I have seen videos on youtube with some guys using hot air pistols (or even small propane burner with bunsen flame) to desolder the components from a PCB. The job is done REALLY quick! The components were really hot. They were still handling the components with gloves, many seconds after they fell from the PCB. My question is: can the components survive this kind of treatment.

  • \$\begingroup\$ The temperature range for most components will be in the data sheet. Question is meaningless, unless the temperature is known. \$\endgroup\$ – Leon Heller Apr 10 '15 at 8:23
  • 1
    \$\begingroup\$ @LeonHeller: then you must add it is meaningless unless all the specific components are known. You don't need a degree in psychology to read out of the question that the OP thinks the temperatures are way too hot and is really wondering under what conditions it can work, since he can not deduce from the videos what temperatures these parts are. \$\endgroup\$ – PlasmaHH Apr 10 '15 at 8:31
  • \$\begingroup\$ @LeonHeller - I know that. It would be faster to unsold the components one by one (manually, at safe temperature) than to read the datasheet for EACH component you want to desolder. So, in THIS context, your answer is meaningless. Don't get me wrong: I agree with you. You cannot know the exact answer until you read all data-sheets and follow the soldering conditions by the book!!!! But this is not 'batch desoldering' anymore. Right? \$\endgroup\$ – WeGoToMars Apr 10 '15 at 8:39

tl;dr : It depends.

I think you are referring to the method of heating things up with a hot air gun, and then shaking the pcb so everything falls of, or a variation of this.

First of all, remember that the process of actually soldering SMT PCBs is quite similar. Stuff goes into a reflow oven, heats up until solder paste melts to liquid solder, then cools down.

But of course, this is a much more uncontrolled thing when using a heat gun. It will depend on:

  • How much the heat gun heats the parts (here really the inside temperature matters most)
  • How much humidity has accumulated in the parts
  • For how long the parts are exposed to the temperature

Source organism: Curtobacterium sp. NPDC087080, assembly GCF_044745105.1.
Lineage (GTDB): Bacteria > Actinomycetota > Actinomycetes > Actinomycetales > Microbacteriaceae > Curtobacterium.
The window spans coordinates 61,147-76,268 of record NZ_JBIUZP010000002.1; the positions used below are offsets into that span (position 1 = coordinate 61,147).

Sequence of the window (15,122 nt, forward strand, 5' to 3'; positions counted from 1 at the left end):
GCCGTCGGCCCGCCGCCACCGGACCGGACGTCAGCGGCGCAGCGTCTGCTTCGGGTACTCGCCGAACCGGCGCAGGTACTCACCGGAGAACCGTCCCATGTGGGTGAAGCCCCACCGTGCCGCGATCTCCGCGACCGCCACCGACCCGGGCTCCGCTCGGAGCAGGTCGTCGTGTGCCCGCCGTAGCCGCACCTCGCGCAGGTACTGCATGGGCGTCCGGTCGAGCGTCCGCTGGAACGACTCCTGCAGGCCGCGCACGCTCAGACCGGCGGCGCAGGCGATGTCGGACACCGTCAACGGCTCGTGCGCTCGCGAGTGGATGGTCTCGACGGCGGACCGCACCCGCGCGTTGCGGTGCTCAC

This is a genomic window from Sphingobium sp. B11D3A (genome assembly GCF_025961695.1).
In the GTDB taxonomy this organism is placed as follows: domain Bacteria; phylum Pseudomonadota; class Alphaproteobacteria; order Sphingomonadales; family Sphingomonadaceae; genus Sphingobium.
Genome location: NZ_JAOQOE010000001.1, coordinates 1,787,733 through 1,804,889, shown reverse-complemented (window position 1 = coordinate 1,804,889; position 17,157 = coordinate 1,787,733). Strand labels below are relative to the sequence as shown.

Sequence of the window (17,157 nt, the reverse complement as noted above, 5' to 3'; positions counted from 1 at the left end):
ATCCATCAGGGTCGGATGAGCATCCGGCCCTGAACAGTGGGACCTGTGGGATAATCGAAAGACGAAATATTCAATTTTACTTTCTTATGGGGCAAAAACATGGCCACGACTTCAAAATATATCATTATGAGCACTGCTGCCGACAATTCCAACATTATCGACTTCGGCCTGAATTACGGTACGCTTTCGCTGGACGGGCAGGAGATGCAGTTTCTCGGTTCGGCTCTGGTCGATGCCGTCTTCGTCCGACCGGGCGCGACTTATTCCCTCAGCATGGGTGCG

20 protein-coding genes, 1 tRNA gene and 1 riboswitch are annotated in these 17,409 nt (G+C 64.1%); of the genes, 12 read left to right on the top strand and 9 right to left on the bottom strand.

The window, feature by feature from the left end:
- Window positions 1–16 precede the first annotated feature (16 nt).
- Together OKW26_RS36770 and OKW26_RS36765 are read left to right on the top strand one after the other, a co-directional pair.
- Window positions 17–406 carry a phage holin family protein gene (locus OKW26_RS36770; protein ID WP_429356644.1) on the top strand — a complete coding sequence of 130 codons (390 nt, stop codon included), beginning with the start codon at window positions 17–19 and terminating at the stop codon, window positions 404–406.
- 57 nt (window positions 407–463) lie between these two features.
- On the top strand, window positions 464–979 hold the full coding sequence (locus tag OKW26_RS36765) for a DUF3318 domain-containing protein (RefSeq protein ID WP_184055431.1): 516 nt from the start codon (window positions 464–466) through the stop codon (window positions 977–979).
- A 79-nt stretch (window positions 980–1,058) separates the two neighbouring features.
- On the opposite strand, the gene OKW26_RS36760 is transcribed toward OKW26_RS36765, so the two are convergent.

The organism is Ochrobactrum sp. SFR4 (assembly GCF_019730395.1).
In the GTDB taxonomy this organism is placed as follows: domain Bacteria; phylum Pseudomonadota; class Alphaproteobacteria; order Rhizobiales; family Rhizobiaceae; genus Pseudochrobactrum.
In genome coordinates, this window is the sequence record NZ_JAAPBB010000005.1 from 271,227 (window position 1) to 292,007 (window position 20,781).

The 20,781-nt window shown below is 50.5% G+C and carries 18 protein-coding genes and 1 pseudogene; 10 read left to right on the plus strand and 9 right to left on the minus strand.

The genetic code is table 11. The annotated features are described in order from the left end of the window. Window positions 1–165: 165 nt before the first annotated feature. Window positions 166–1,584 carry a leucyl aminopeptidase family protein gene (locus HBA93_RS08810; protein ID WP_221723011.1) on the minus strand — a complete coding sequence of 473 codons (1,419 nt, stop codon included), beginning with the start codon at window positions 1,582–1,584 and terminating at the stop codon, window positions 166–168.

• The specific thermal properties of a part.

For the last point, you can look at a datasheet of a specific part, especially at the reflow profile. Controlling temperature and exposure time is next to impossible with a heatgun, and when the parts are sensitive to being heated up while containing humidity, they are toast.

So it all depends and is mostly luck and statistics. When doing it by people with some experience in the process, the yield of functional parts can be way over 80%.

  • \$\begingroup\$ Thanks PlasmaHH-80% is not bad at all. What is BAD is that you have 20% chance to use one of those fried components :) :) \$\endgroup\$ – WeGoToMars Apr 10 '15 at 8:41
  • 1
    \$\begingroup\$ @Altar: A much saner alternative would be to try estimate the used reflow profile, build a reflow oven that holds the PCB upside down and vibrates it, and put things in there... but still due to the moist issue this will not be guaranteed to yield 100%. Plus you have all kinds of problems with this approach and TTH boards/components anyways. \$\endgroup\$ – PlasmaHH Apr 10 '15 at 8:44
  • \$\begingroup\$ oh... no... this is just for hobby. not industrial level :) \$\endgroup\$ – WeGoToMars Apr 10 '15 at 9:05
  • 1
    \$\begingroup\$ @Altar: For a hobbyist I recommend having a bin of organ donor PCBs and desolder when you need a part. Much less time, higher yield and it gives an opportunity to learn what kinds of parts are used on what kinds of PCBs. \$\endgroup\$ – PlasmaHH Apr 10 '15 at 9:08

Your Answer

By clicking “Post Your Answer”, you agree to our terms of service, privacy policy and cookie policy

Not the answer you're looking for? Browse other questions tagged or ask your own question.